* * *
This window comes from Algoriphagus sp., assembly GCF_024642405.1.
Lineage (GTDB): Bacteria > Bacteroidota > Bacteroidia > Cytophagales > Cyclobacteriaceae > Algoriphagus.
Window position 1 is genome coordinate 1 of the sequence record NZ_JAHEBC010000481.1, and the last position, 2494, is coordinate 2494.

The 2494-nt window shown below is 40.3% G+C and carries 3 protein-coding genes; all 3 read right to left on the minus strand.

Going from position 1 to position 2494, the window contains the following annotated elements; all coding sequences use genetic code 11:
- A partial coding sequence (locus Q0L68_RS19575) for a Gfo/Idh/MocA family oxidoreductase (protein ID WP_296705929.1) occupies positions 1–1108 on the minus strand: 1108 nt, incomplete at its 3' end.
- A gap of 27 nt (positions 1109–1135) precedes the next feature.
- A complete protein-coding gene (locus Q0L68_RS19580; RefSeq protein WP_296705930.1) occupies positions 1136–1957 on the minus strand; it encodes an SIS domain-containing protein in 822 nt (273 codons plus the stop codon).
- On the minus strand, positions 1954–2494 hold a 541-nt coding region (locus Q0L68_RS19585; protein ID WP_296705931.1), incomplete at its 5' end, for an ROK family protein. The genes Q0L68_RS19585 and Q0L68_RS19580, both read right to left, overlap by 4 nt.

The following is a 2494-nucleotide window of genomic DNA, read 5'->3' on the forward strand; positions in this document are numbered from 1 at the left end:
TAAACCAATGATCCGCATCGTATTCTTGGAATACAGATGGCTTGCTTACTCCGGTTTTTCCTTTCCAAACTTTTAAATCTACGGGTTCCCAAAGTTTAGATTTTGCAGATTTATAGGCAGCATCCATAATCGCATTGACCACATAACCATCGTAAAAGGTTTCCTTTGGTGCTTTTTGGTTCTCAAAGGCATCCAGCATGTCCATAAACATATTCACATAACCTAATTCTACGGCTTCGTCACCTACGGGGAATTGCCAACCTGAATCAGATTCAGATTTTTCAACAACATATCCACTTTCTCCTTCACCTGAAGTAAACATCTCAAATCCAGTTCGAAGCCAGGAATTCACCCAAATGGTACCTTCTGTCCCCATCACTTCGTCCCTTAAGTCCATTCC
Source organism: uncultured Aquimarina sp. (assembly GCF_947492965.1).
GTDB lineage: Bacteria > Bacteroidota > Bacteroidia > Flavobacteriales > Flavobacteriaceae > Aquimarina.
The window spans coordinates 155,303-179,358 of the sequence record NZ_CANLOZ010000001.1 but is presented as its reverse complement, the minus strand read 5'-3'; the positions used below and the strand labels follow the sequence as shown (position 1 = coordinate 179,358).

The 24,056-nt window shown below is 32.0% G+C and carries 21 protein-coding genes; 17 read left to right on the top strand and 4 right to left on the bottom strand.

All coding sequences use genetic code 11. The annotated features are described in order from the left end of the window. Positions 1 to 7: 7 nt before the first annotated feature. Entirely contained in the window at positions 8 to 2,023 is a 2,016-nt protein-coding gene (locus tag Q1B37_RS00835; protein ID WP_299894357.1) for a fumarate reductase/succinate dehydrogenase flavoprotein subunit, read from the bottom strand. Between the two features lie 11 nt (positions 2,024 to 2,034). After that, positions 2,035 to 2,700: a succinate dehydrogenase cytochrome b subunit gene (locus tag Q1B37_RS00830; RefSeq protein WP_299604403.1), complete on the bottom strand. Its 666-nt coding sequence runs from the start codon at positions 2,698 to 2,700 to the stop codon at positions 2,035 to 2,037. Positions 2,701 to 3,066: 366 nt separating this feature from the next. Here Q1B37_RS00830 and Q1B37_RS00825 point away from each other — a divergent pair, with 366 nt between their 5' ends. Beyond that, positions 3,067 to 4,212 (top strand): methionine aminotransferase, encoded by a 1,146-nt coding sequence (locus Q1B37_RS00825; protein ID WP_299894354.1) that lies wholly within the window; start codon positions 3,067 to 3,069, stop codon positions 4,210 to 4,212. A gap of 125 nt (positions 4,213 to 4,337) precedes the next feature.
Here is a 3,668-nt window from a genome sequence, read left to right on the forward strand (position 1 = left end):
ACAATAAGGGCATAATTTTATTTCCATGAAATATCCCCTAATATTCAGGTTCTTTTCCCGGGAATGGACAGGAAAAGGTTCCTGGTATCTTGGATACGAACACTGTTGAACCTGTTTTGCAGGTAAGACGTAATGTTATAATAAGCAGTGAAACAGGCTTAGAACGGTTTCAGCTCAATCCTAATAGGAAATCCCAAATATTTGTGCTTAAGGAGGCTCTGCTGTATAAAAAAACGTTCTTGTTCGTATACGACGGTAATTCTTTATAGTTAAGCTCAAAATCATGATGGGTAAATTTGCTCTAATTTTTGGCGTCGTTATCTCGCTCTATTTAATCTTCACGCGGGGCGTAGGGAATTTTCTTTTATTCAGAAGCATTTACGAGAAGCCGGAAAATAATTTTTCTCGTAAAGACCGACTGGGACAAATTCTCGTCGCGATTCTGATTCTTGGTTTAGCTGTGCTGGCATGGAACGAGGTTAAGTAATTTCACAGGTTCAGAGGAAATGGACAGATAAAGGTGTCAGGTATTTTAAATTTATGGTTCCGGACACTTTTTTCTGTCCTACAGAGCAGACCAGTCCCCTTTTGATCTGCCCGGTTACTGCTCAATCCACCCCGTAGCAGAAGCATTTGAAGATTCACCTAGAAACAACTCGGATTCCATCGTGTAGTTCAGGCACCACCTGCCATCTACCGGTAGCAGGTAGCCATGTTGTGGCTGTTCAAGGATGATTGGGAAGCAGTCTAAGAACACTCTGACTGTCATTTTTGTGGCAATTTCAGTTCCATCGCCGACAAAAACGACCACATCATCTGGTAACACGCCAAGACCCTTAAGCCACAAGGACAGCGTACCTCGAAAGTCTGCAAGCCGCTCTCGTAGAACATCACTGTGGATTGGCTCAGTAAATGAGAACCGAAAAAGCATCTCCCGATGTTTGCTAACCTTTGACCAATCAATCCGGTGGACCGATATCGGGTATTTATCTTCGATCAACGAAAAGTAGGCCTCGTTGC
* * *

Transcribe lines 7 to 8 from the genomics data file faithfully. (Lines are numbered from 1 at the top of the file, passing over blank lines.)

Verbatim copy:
- A gap of 27 nt (positions 1109–1135) precedes the next feature.
- A complete protein-coding gene (locus Q0L68_RS19580; RefSeq protein WP_296705930.1) occupies positions 1136–1957 on the minus strand; it encodes an SIS domain-containing protein in 822 nt (273 codons plus the stop codon).